Coronavirus Scams: FDA Issues Warning Against Bogus COVID-19 Products

Researchers across the world have been increasing efforts to create a drug or treatment for COVID-19. But health experts and supplement makers warned that fake cures for the disease have been circulating on social media, which may put people at risk of other health problems. 

The Food and Drug Administration (FDA) recently issued letters to warn some companies distributing fraudulent COVID-19 treatments. Some of the products claim to block the novel coronavirus or eliminate it from the infected people by improving the immune system, WebMD reported Monday

However, experts said there is no quick or effective way to get rid of COVID-19 to date. In addition, no scientific process could strengthen the immune system to make the body more resistant to the virus, according to retired psychiatrist Stephen Barrett, who runs Quackwatch, a website that debunks pseudoscientific claims.

One reason that some people still consider trying false COVID-19 treatments is the growing fear amid the coronavirus pandemic. The victims are commonly older adults. 

"People are scared and when you're scared, your judgment may be impaired," Philip Muskin, a professor of psychiatry at Columbia University Medical Center in New York City, said. "You just want a solution, and up comes a photo of a beautiful woman or man in a beautiful setting telling you that a certain herbal or vitamin supplement can help you."

Older adults tend to buy and try the COVID-19 treatments online because they are often socially isolated. They also easily trust people and use their phones more often, which makes them vulnerable, according to William Dale, director of the Center for Cancer and Aging at City of Hope in Los Angeles.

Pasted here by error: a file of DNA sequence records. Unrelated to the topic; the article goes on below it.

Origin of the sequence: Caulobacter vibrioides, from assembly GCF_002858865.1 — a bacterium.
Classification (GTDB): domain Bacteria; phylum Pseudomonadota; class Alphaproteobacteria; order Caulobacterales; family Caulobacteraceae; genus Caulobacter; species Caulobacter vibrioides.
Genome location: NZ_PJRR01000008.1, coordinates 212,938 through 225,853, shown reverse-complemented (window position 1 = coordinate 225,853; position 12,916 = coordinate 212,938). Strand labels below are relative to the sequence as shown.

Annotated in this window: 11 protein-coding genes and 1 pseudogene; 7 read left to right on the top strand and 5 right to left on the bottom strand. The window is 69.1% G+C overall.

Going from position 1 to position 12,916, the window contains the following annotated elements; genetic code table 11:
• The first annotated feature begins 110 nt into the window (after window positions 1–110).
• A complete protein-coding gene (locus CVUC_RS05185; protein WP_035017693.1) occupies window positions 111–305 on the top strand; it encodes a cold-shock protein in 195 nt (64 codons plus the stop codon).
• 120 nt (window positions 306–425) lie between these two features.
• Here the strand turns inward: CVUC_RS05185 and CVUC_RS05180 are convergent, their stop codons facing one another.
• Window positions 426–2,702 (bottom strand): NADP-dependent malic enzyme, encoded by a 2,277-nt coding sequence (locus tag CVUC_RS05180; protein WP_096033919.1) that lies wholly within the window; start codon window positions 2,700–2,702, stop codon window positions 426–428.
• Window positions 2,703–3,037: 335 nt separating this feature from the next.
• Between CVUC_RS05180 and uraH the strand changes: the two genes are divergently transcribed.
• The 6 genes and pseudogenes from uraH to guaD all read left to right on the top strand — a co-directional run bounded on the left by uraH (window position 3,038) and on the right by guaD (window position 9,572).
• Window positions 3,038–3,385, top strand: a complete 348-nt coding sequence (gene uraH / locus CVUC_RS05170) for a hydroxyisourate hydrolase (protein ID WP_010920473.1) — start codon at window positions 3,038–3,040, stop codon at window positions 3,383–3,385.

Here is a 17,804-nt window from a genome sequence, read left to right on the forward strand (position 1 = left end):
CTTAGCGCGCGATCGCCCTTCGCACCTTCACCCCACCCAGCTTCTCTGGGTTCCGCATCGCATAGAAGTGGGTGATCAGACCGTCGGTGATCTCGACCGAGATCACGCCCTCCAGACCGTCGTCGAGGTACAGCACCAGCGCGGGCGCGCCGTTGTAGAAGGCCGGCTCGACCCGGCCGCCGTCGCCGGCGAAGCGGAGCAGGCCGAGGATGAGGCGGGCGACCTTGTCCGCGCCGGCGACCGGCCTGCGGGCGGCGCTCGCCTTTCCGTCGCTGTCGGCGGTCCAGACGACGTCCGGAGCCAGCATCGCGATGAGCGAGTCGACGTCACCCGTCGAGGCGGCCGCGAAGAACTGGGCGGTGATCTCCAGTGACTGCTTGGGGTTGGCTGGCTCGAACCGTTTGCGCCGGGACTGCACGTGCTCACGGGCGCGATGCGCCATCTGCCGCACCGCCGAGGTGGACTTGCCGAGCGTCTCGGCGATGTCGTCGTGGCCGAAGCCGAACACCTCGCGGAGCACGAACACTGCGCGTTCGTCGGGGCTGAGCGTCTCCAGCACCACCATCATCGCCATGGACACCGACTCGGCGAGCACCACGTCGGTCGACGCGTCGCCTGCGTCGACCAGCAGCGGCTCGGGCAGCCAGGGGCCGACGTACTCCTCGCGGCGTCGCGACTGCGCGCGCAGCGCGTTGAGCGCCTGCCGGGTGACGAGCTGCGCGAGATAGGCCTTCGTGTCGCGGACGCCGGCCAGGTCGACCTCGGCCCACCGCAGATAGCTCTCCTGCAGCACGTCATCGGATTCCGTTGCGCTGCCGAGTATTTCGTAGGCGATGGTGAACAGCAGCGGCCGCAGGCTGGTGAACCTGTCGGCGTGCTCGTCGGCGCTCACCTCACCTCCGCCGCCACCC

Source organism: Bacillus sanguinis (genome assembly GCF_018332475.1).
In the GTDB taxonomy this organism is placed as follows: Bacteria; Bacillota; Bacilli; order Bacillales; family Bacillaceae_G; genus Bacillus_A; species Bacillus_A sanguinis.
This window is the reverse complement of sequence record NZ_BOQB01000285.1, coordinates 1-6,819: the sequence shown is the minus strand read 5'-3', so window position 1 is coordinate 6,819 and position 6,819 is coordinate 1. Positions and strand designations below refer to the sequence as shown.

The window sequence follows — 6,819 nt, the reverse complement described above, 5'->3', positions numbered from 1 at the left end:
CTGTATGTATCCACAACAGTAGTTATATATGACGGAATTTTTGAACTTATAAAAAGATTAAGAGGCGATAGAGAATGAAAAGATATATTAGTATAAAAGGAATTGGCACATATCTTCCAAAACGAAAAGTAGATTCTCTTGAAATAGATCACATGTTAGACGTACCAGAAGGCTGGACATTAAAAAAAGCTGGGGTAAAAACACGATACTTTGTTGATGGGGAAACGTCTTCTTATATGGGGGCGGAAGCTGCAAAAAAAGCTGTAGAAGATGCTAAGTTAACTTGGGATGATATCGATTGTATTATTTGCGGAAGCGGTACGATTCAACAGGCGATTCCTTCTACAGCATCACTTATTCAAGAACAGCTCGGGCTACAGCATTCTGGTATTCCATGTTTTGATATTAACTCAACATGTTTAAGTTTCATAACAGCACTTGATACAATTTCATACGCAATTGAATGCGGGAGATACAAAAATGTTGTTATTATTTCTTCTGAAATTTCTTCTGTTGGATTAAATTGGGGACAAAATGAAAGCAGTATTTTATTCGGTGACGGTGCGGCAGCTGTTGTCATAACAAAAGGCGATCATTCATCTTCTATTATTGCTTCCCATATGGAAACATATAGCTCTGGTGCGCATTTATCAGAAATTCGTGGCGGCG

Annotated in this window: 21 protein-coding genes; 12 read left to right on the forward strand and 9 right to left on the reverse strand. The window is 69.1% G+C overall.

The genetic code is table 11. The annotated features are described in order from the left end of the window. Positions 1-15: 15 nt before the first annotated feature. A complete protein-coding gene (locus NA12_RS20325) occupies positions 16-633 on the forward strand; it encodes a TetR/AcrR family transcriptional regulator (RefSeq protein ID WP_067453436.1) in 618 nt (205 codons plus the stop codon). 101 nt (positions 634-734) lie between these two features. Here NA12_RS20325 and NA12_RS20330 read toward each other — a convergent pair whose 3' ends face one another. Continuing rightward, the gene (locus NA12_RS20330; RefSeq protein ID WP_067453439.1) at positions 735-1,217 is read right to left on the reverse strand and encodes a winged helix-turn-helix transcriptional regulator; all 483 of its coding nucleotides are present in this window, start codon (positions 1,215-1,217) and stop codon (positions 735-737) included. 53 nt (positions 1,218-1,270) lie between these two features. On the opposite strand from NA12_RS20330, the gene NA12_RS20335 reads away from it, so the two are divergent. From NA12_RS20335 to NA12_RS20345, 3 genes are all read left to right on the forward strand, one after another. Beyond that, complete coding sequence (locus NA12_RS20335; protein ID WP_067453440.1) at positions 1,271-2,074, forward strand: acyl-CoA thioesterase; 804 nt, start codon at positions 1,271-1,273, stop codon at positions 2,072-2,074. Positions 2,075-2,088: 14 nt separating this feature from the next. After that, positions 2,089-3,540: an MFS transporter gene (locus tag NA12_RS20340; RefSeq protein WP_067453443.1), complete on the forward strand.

"We want to think that there is a quick way to get rid of this," Rebecca Dutch, a virologist with the University of Kentucky in Lexington, said. "But there is not a product out there that will keep you from getting the coronavirus." 

The increasing number of products claiming to be effective COVID-19 treatments on social media and the web prompted industry groups to launch a campaign to guide the sellers and consumers in getting the right information on such items. 

The Council for Responsible Nutrition and the American Herbal Products Association said supplement stores should refuse to stock or sell any products that claim to treat, cure or prevent the coronavirus infection. They also noted it is important that consumers contact the FDA to report such products.

COVID-19 fake news Amid the COVID-19 pandemic, many people have been panic buying, taking potentially harmful medications and questioning the efforts of the government due to the spread of fake news across social media. Pixabay